IT’S JOBS, STUPID
The nation’s unemployment rate dropped to 6 percent in October as companies added thousands of new jobs for the third straight month, new evidence of an improving labor market.
The Labor Department reported Friday that payrolls grew by 126,000 last month, significantly more than the 50,000 new jobs that economists had predicted. That followed a revised 125,000 new jobs in September, which initially was reported at 57,000.
U.S. companies also added new jobs in August, marking three months of hiring gains following a sixth-month slump. October hiring occurred across a broad swath of the business landscape, including technical services, temporary employment firms, health care, social work, education and retail.
“We can finally put the nail in the coffin of the jobless recovery,” said Ken Mayland, president of ClearView Economics. “We are back on a rising job track.”
Good news, indeed. But, as usual, not universally so:
But the hard-hit manufacturing sector continued to shed jobs in October – 24,000 – and it was the 37th consecutive month of declines in that area. The pace of job loss, however, has slowed considerably.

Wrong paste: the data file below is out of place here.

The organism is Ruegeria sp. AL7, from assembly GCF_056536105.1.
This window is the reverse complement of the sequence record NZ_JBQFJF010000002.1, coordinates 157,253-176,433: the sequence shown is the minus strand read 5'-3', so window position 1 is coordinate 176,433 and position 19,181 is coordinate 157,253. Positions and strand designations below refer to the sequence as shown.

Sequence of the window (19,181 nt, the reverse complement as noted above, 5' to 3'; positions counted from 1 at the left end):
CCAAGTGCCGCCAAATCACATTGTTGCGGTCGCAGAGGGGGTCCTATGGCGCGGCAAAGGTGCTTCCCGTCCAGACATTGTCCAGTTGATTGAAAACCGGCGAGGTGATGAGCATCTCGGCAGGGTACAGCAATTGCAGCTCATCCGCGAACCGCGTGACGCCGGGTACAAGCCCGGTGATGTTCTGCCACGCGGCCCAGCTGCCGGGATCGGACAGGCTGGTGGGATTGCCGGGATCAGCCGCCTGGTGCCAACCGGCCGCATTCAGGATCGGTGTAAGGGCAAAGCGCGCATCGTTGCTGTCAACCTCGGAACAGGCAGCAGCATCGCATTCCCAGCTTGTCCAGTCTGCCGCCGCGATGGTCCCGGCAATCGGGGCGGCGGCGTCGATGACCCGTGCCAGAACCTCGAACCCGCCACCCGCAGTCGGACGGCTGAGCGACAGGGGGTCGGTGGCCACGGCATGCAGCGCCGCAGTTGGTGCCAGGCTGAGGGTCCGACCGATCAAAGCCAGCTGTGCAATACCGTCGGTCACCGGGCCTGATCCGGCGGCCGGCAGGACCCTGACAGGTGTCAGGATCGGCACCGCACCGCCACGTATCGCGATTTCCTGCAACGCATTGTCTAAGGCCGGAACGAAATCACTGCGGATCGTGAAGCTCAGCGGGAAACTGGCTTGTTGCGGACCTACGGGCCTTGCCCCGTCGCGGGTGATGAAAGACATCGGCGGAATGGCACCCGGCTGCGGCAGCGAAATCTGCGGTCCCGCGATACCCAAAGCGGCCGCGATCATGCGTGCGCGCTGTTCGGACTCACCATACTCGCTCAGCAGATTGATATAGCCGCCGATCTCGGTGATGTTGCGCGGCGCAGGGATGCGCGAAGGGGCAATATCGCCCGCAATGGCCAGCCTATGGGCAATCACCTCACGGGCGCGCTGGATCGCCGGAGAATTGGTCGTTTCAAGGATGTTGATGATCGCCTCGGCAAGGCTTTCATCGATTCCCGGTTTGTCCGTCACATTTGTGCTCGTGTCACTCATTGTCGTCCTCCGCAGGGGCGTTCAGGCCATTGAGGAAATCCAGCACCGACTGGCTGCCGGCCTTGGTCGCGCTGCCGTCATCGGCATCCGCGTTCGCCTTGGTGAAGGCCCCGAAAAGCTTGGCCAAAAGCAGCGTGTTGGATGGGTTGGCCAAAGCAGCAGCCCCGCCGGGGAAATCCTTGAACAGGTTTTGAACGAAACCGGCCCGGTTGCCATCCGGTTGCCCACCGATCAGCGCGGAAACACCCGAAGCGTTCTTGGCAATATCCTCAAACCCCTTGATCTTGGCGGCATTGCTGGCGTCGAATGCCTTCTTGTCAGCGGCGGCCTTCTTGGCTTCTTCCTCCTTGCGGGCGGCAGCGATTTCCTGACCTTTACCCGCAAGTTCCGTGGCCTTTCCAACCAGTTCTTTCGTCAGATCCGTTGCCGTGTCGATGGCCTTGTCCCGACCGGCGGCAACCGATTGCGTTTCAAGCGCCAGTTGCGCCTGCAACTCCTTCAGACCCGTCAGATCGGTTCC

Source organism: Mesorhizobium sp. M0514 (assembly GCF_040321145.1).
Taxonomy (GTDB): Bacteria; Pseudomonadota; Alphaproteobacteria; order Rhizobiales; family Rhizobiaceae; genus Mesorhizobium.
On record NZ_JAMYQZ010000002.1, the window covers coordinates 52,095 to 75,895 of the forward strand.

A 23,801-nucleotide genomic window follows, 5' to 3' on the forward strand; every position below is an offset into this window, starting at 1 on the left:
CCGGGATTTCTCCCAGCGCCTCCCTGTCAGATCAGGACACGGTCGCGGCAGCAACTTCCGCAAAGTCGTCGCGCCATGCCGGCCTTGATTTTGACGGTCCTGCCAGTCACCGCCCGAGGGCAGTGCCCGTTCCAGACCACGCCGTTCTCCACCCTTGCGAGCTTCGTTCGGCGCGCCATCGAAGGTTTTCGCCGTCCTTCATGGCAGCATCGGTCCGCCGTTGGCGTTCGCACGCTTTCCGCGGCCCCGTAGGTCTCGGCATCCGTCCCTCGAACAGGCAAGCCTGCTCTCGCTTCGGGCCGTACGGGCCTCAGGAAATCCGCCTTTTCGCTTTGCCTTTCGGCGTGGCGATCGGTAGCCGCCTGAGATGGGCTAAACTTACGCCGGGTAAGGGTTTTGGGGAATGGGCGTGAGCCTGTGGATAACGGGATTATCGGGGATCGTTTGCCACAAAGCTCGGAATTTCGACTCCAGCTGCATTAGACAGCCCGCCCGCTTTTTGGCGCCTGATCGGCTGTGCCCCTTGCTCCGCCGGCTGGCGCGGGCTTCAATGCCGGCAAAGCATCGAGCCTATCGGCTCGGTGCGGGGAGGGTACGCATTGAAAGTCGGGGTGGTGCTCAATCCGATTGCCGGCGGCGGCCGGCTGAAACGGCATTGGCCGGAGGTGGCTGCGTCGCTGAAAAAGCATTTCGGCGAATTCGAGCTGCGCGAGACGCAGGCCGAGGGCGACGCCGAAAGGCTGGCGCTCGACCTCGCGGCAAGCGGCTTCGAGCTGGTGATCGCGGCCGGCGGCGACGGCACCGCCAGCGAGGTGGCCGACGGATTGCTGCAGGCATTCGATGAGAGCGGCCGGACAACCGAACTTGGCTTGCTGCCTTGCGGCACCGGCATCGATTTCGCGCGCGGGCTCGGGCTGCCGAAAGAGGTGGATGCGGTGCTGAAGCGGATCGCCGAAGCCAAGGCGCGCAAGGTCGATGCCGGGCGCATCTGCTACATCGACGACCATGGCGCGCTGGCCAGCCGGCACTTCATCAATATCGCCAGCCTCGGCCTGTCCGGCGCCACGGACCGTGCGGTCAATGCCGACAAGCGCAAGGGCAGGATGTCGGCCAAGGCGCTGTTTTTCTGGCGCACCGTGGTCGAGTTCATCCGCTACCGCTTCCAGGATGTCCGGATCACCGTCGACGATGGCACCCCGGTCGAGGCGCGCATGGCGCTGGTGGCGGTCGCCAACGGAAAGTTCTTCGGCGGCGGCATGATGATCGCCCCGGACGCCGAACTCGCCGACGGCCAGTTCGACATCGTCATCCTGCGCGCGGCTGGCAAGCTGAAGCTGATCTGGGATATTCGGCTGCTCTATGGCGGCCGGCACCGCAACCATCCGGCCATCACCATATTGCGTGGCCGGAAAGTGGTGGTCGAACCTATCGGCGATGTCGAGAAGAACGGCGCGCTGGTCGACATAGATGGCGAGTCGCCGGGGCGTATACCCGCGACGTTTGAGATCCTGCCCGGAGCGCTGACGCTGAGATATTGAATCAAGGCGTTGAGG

The overall civilian unemployment rate improved from the standstill 6.1 percent level of the last three months.
Federal Reserve Chairman Alan Greenspan struck an optimistic tone about the employment outlook in a Thursday speech to the Securities Industry Association, saying hiring was expected to rebound.
“The odds … do increasingly favor a revival in job creation,” Greenspan said.
The jobs market has been the weak link in the robust recovery, with the economy growing at a sizzling 7.2 percent in the third quarter. Economists now believe the worst days are over, with significant hiring now occurring.
And you’ll be shocked to learn:
The improvement could benefit President Bush, who will be up for re-election next November. Democrats had hoped to use the lack of new jobs as a political issue to win back the White House, and indeed the election is still a year away.
Update (1117): Economist Brad DeLong doesn’t think the news is good so much as expectations are low.